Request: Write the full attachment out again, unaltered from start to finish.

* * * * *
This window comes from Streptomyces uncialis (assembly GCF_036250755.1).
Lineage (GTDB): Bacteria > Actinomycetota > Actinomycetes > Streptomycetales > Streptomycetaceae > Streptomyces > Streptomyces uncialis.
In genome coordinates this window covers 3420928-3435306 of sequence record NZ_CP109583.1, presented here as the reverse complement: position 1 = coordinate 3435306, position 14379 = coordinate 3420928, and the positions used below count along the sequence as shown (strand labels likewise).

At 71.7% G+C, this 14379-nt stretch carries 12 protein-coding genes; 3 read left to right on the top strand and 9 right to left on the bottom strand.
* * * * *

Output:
This window comes from Streptomyces uncialis (assembly GCF_036250755.1).
Lineage (GTDB): Bacteria > Actinomycetota > Actinomycetes > Streptomycetales > Streptomycetaceae > Streptomyces > Streptomyces uncialis.
In genome coordinates this window covers 3420928-3435306 of sequence record NZ_CP109583.1, presented here as the reverse complement: position 1 = coordinate 3435306, position 14379 = coordinate 3420928, and the positions used below count along the sequence as shown (strand labels likewise).

At 71.7% G+C, this 14379-nt stretch carries 12 protein-coding genes; 3 read left to right on the top strand and 9 right to left on the bottom strand.